THE BRITISH POLITICAL sitcom The Thick of It returns to our screens tonight, three years after the end of the third series and with the promise of plenty more political awkwardness and swearing.
For those of you not familiar with it, the BBC programme is a satirical take on the inner workings of the modern British government and when it was last on our screens it was loosely based on the New Labour UK government of the time.
This time around, with the Conservative-Liberal Democrat coalition in power, we are likely to see many of the main characters from the previous series in opposition.
They will include the programme’s protagonist, Malcolm Tucker (played by Peter Capaldi), who was the Prime Minister’s spin doctor and chief enforcer in the previous series and who gained notoriety for surreal and violent outbursts at staff and hapless ministers.
Some even speculated that the character was based on perhaps the most famous spin doctor of them all, Alastair Campbell, though the former Downing Street communications director has distanced himself from Tucker.
The Telegraph tells us that series four of the Bafta-award winning comedy will see the hapless minister of the fictional Department of Social Affairs and Citizenship (DOSAC), Nicola Murray, now operating as leader of the opposition, not unlike to rise of Ed Miliband as the leader of the Labour Party.
Where that leaves Tucker we’re not quite sure yet but all will be revealed tonight at 9.45pm on BBC Two.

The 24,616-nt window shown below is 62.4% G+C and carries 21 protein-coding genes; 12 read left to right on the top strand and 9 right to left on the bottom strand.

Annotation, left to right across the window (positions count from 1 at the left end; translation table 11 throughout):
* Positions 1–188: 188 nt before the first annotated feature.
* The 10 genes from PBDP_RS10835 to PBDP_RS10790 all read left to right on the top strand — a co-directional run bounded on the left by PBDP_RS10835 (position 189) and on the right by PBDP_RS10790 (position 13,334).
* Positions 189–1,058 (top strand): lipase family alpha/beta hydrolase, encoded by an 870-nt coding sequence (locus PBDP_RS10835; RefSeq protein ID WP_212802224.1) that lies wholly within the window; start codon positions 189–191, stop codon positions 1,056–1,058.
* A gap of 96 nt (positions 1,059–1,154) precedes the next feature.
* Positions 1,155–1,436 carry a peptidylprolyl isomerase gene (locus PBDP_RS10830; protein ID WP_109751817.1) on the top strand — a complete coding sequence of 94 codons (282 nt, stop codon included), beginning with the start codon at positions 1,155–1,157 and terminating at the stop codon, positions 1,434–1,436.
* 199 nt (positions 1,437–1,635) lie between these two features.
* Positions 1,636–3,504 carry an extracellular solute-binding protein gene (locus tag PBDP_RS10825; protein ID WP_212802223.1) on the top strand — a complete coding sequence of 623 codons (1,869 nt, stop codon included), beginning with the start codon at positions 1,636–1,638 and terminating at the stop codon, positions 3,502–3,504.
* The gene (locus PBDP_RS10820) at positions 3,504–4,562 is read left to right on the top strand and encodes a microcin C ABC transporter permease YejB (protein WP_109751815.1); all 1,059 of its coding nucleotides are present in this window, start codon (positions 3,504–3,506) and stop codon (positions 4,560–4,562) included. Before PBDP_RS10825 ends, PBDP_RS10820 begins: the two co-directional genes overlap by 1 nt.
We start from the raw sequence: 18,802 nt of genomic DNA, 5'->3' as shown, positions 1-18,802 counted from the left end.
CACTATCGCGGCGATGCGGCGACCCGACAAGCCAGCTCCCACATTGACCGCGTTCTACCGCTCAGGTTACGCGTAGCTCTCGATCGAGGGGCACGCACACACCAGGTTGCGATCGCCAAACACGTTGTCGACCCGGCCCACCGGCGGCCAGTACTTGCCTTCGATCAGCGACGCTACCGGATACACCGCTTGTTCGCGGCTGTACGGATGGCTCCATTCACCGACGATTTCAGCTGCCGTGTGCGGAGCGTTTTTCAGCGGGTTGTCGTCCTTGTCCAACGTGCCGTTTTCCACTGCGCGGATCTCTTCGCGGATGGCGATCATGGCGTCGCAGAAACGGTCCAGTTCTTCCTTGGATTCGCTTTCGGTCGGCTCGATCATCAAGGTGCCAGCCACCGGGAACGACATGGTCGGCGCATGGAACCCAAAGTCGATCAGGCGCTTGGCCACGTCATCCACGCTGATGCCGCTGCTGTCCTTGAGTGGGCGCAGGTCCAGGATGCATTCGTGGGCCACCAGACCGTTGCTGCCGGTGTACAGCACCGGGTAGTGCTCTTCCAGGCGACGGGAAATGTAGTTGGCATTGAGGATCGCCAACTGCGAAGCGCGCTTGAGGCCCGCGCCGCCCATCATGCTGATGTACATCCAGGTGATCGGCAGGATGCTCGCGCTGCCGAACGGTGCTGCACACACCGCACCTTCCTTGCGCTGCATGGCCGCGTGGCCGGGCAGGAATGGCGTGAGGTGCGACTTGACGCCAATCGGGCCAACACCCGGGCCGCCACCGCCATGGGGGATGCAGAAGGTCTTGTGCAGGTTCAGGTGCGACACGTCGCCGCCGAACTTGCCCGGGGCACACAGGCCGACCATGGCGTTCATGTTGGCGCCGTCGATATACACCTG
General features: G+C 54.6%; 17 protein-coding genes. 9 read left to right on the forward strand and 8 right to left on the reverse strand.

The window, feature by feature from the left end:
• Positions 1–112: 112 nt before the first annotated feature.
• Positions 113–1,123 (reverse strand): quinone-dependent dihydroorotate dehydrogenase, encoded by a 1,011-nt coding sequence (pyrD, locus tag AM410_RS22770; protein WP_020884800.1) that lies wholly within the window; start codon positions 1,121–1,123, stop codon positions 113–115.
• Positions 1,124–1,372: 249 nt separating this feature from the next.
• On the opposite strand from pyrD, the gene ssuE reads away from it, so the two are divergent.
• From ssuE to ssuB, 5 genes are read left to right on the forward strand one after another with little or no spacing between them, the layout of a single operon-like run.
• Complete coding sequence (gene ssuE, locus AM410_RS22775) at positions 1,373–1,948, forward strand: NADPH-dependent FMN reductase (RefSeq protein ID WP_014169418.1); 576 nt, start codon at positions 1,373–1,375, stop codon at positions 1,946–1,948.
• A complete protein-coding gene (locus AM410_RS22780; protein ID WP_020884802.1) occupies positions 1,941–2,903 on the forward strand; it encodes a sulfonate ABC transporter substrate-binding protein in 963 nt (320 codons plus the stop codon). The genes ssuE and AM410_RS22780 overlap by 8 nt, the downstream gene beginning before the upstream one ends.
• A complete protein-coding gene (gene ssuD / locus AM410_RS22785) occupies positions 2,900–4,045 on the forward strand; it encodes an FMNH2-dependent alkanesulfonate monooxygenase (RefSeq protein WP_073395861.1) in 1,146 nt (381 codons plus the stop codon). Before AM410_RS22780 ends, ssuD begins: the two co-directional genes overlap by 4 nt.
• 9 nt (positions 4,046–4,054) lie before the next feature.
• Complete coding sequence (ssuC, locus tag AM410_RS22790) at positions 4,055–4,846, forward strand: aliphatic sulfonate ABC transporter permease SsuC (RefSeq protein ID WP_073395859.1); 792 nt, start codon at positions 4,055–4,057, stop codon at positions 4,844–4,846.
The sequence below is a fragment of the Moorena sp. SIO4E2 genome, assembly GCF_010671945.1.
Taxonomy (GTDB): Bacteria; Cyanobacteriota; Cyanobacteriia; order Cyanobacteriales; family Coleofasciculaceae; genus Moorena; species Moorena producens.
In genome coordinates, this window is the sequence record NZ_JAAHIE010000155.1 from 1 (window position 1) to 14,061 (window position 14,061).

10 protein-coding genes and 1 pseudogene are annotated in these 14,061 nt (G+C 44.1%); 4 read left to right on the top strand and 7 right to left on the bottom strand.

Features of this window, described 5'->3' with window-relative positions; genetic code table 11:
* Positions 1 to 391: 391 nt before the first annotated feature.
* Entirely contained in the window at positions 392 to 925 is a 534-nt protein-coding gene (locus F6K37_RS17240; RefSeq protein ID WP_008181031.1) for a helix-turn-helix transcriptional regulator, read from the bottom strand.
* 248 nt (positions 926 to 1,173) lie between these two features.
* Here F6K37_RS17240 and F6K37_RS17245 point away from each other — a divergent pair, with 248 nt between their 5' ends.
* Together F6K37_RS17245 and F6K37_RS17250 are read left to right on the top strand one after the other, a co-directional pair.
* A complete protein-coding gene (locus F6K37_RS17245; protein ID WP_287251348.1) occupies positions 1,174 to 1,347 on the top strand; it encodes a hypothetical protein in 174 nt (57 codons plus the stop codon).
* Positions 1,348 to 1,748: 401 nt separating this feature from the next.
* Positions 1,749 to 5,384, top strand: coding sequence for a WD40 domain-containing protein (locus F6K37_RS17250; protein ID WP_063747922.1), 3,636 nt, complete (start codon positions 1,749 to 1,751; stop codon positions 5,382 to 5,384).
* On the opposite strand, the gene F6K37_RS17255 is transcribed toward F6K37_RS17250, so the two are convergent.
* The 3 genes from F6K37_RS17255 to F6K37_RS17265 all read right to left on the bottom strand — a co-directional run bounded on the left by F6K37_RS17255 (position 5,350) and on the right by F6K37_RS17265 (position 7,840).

To set you up for this evening’s season premiere, we thought we’d look back at some of the best Malcolm Tucker moments from series past.
Be warned, extremely strong language from the start:
Season 1: Hugh Abbott, the Minister heading DOSAC, is in the middle of a tricky interview about his empty second home in London when an exasperated Tucker interrupts:
Specials: With Abbot away, his junior minister at DOSAC, Ben Swain goes on Newsnight and a disastrous interview with Jeremy Paxman has inevitable consequences:
Specials: After the resignation of the unidentified ‘Prime Minister’ it’s a night of high tension at No.10 Downing Street as the government seek a successor who is not ‘Tom’ leading to much spinning and arguing:
Season 3: As Tucker meets the new Minister for Social Affairs and Citizenship, Nicola Murray, they discuss everything from Russell Crowe to claustrophobia and the term ‘omnishambles’ is born:
Season 3: As Murray, goes up against her shadow in the opposition, Peter Mannion, in a radio debate Tucker goes up against his opposite number in the opposition and fireworks ensue: